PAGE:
Standing outside her modest house in Benghazi, no one could imagine the wealth of history of Libya within. On the grand piano in the sitting room, there are silver-framed photos of her father, in dark suit and fez, like Egyptian ministers of the period, accompanying foreign dignitaries. On the table beside the sofa is a silver cigarette case with her husband’s initials “WG” on it. Other objects in the room carry the same initials.
Offering tea and cakes, Amal Omar Shennib tells her story. She was born in Damascus where her family was in exile because of her father’s support for the freedom movement against the Italians. Back in Libya following the defeat of the Mussolini’s forces and now under a British military administration, she went to school where she did so well that in 1955 she was offered a place at university in Egypt. She hoped to be a doctor. At the time she was already working as a schoolteacher, a job she continued for the next 17 years. Marriage to Wanis Gaddafi in 1956, however, put paid to her medical ambitions. She went to university in 1960 to study history and Arabic and graduating in 1964, had become headmistress of a girls school.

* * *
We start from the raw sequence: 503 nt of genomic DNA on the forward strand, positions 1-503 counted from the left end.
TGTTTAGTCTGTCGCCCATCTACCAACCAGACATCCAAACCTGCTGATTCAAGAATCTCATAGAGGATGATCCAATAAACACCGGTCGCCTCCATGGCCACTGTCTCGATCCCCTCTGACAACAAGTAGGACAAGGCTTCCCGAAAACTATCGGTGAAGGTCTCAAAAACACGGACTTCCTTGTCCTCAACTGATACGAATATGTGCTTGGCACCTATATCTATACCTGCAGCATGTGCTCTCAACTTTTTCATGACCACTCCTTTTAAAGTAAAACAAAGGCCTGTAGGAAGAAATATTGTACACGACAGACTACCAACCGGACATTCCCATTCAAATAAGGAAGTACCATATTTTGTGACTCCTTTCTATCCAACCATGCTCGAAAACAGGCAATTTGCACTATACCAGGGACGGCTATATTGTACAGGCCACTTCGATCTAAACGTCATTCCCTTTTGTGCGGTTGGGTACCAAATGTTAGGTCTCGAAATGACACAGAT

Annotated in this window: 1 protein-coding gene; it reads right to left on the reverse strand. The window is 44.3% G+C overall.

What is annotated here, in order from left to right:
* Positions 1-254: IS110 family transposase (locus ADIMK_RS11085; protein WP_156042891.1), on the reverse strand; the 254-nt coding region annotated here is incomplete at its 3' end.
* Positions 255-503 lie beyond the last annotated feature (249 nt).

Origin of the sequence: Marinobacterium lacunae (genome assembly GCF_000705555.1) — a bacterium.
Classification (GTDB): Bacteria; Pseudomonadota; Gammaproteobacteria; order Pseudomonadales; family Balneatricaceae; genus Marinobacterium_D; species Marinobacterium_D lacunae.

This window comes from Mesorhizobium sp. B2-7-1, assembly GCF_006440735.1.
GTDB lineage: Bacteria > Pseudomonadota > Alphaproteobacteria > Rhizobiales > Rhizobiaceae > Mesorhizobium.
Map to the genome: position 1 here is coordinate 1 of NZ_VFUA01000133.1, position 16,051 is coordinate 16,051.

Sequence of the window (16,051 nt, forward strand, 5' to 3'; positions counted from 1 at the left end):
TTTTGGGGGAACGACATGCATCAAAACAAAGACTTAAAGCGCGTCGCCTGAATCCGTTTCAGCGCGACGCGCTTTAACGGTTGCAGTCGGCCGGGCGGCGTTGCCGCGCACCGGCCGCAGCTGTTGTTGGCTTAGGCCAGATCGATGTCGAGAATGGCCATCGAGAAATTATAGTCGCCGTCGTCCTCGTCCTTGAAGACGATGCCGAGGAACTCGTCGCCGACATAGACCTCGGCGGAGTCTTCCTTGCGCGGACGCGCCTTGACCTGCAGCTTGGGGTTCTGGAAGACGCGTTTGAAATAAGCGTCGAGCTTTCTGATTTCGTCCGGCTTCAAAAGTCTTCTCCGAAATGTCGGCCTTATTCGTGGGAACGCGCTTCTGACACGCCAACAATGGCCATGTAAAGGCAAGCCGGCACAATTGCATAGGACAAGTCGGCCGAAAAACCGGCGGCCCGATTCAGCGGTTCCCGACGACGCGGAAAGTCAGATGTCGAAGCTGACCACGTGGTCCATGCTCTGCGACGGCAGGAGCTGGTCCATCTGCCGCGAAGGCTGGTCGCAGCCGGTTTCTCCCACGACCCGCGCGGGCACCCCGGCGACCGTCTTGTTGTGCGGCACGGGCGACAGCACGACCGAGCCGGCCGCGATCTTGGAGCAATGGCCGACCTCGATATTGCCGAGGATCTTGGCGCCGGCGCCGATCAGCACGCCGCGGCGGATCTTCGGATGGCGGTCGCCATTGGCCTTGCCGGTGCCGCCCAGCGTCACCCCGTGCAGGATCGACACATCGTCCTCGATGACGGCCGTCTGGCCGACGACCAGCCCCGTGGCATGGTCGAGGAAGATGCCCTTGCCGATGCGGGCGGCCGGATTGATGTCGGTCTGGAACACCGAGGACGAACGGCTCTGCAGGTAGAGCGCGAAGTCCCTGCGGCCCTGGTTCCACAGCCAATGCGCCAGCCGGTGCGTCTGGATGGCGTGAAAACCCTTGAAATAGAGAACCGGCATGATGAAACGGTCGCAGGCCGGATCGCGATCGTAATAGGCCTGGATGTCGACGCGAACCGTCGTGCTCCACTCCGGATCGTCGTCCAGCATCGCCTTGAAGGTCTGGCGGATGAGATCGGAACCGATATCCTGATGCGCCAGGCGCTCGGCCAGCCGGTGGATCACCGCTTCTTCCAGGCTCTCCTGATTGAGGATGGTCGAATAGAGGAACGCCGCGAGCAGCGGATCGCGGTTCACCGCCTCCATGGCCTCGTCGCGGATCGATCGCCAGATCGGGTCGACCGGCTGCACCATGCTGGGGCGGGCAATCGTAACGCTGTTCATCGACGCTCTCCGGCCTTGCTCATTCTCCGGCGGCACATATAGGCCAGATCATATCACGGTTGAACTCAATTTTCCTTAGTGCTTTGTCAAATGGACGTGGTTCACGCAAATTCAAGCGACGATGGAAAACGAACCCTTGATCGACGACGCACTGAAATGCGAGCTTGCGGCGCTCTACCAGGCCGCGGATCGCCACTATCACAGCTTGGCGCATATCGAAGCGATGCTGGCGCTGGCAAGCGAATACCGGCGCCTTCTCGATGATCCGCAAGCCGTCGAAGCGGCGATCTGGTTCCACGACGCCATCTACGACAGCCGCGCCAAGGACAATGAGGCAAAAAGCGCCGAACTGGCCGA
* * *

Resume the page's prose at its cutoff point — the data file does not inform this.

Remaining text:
Born in 1924 in Benghazi, Wanis was a bright star in the new independent Libya. During the Italian period he had come to the attention of an Italian lawyer who trained him for the law. The British took over in 1942 and the young Gaddafi who became involved in the Benghazi city administration soon came to their attention. After the war he was the offered a scholarship to Oxford but never took it up because he was recruited by the British to help in Cyrenaica’s political administration — the first Libyan they recruited. After independence in 1951 Wanis served successively as a provincial minister in Cyrenaica, successively of health, justice and transportation. Later he became chairman of Cyrenaica’s executive council. In 1962, he and his family moved to Tripoli as foreign minister. Thereafter, he served in almost all Libya governments in a variety of posts apart from a brief stint as Libyan ambassador to Germany in 1964/5. In 1967, he became foreign minister for the second time and then in September that year, he was appointed prime minister, a post he held until his namesake seized power a year later, on Sept 1 1969.